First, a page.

To get to The Baths from Tortola, the main port of call where cruise ships dock, it’s possible to go on the cheap and take the local ferry, but I would advise to just pay the bit extra to have the entire trip organised for you so there is zero stress involved. It’s quite a way from where the ferry lands on Virgin Gorda to The Baths and not much in the way of public or private transport options.
The half-day tour to Virgin Gorda begins with a scenic 40-minute cruise along the Sir Francis Drake Channel to Spanish Town, Virgin Gorda. Open-air safari buses await the cruise boat, ready to take its passengers on the short 20-minute drive through Spanish Town to an outlook over Savannah Bay for a photo stop.
It’s only a short drive further to the Top of the Baths, where a local tour guide meets the group and leads us down to The Baths. The path is somewhat rocky but doesn’t take more than 10 or 15 minutes, and is easy enough for my 4.5 year old to walk on her own.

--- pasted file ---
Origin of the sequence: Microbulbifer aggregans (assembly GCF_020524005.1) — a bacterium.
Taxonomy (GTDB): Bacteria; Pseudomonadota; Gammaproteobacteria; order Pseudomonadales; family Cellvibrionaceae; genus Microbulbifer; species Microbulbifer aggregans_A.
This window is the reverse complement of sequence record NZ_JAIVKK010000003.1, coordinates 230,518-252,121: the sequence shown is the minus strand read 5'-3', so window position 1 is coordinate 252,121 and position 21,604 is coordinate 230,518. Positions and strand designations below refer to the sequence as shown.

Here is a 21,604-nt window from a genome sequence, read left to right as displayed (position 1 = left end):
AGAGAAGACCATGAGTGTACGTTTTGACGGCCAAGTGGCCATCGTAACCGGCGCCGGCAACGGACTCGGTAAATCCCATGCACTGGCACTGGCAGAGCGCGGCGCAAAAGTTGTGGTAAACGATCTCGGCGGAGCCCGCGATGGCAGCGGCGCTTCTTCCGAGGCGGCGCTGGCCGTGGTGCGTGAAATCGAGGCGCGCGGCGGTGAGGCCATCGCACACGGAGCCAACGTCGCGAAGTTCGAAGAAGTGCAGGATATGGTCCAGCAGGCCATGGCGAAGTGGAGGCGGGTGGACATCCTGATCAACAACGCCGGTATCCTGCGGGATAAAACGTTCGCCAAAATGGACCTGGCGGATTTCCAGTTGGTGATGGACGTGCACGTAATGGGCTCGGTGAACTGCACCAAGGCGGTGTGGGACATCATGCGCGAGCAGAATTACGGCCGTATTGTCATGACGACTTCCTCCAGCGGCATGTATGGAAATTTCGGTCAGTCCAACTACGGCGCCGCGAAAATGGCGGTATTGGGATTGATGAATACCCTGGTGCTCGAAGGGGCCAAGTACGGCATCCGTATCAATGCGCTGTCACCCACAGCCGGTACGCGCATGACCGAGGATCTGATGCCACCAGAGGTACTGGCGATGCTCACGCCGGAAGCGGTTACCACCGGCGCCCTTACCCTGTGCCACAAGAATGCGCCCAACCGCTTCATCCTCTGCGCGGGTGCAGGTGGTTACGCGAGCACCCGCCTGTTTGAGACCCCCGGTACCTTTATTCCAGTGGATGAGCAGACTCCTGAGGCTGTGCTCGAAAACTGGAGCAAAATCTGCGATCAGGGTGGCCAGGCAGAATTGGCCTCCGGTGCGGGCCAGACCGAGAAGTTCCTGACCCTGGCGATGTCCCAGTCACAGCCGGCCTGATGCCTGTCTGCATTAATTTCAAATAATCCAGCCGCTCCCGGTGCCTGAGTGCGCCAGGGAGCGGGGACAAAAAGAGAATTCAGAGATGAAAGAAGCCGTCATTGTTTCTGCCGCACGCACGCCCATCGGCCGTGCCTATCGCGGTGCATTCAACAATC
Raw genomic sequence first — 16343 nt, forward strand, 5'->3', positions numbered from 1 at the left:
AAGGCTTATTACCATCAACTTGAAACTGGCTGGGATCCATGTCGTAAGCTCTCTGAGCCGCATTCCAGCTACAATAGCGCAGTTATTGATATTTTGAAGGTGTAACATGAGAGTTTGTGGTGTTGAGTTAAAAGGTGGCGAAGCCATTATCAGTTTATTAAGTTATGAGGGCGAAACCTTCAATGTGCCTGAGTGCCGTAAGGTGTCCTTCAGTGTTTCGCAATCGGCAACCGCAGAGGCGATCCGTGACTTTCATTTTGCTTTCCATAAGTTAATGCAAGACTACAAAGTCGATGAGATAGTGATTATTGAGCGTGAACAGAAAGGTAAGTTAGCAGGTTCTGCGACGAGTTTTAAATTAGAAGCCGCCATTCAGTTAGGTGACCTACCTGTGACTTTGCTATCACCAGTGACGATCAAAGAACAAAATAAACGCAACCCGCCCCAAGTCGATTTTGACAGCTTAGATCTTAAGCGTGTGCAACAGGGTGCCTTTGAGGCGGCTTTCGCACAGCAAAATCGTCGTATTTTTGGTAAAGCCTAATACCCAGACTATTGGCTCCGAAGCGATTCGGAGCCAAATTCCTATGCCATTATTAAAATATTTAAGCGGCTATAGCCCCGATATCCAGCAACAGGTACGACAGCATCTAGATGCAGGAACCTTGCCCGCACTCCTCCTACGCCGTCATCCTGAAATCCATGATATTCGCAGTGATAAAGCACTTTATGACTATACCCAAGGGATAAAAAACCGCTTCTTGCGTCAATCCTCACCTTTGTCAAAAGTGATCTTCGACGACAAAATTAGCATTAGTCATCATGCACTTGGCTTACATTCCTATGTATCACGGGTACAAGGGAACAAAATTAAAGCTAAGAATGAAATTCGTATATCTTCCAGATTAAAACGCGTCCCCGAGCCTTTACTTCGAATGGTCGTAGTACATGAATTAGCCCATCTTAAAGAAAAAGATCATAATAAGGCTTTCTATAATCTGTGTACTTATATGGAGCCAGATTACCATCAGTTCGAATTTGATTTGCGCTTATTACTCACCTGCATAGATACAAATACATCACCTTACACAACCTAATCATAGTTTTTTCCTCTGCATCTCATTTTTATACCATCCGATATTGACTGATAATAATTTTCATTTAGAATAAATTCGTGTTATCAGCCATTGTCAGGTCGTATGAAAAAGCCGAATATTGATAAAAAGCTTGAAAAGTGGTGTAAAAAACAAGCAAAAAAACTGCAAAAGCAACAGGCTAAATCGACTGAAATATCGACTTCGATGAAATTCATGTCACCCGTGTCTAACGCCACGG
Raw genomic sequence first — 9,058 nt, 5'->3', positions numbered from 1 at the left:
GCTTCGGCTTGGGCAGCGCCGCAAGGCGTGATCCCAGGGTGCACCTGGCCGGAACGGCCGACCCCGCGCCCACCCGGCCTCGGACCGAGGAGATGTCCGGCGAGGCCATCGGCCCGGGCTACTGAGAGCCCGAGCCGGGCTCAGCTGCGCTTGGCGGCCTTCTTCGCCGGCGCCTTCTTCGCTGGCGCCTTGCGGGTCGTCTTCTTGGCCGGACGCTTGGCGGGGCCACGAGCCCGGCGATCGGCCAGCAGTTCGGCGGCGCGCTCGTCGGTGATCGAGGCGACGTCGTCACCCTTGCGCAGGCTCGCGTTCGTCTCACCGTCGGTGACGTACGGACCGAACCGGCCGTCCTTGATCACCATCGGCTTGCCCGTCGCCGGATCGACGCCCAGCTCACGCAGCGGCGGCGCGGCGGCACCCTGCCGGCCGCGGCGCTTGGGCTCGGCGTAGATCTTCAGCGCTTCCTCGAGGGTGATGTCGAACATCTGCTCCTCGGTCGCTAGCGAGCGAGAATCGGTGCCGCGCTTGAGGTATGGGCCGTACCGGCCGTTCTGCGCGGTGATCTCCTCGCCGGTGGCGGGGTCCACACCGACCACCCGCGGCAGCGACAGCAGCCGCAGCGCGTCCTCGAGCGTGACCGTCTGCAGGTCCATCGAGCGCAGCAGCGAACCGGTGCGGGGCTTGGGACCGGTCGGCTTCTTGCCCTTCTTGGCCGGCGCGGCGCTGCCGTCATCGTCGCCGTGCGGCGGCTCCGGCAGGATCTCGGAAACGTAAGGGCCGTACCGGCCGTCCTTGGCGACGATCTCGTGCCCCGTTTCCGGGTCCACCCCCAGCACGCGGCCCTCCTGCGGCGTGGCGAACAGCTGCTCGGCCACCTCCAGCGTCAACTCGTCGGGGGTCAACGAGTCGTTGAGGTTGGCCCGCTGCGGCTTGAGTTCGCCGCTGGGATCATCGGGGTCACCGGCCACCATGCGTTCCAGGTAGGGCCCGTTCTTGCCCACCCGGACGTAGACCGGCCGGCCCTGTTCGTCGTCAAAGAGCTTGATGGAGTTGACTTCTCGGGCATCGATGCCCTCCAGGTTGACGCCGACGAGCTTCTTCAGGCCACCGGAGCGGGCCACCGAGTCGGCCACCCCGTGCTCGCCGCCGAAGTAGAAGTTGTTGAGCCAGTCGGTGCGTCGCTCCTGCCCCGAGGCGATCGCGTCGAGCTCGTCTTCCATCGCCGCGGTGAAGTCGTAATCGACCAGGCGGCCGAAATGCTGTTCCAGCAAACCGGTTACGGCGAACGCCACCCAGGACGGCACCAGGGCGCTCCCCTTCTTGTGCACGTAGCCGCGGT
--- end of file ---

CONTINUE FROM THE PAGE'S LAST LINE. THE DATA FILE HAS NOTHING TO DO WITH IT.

The spectacularly beautiful Baths lies at the bottom of the path. There are waves to swim, boulders to climb and beaches to laze on. Paradise.
We journey further through narrow caves and water-filled grottos to find the pristine waters of Devil’s Bay on the other side.
This stunning beach is perfect for families with its gentle waves and soft sand.
The tour ends with a retracing of our steps. Back up to the car park, back on the safari buses, back onto the cruise boat, which speeds us back to our ship, just in time for lunch.
Tour To Virgin Gorda Tips
*Wear comfortable walking shoes as the path to The Baths is rough and uneven.
*Recommended age for the tour is 5 and up. Our 4.5 year old had no problem with the walk or the climb through the caves.
*Take plenty of drink bottles with water. Food from the ship is not allowed off the boat (such as fruit) so eat a hearty breakfast. We did take packaged crackers that we had taken aboard with us and were very grateful we did when our daughter badly needed food and there was nowhere to buy any.
*While our tour notes said a beverage (water, soda or fruit juice) is included, we were served the beverage on the cruise boat back to the ship at the very end of the tour, so taking lots of water is crucial.